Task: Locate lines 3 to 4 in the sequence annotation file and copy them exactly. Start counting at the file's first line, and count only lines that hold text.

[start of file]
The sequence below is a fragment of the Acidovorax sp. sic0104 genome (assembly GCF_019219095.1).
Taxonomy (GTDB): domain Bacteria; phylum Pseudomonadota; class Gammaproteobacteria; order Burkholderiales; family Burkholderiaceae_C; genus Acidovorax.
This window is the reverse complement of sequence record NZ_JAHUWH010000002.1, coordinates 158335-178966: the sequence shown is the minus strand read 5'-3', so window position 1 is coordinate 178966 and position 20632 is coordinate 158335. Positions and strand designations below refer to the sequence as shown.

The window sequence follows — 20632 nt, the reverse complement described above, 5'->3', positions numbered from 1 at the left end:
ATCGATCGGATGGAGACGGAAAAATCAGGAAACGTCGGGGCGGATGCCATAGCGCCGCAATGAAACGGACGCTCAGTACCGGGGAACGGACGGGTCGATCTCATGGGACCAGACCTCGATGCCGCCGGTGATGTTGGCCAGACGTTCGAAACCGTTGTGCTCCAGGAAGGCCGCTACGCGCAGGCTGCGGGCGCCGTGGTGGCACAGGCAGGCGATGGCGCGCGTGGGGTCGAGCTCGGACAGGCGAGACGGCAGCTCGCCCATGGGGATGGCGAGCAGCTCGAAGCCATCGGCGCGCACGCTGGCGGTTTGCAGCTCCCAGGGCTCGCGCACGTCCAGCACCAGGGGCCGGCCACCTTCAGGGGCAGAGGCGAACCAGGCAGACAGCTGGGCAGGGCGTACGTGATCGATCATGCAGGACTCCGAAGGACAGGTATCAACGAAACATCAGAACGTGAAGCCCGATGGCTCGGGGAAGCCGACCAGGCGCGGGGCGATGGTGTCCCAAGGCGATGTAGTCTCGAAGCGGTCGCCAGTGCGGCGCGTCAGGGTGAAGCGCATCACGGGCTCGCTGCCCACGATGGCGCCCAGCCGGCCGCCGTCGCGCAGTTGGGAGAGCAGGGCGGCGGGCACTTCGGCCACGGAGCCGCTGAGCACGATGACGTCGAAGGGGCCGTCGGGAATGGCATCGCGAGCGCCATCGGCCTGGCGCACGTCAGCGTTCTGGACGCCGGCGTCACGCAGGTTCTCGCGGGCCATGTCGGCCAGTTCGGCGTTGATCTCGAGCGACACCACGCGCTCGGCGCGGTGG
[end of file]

This window is the reverse complement of sequence record NZ_JAHUWH010000002.1, coordinates 158335-178966: the sequence shown is the minus strand read 5'-3', so window position 1 is coordinate 178966 and position 20632 is coordinate 158335. Positions and strand designations below refer to the sequence as shown.

The window sequence follows — 20632 nt, the reverse complement described above, 5'->3', positions numbered from 1 at the left end: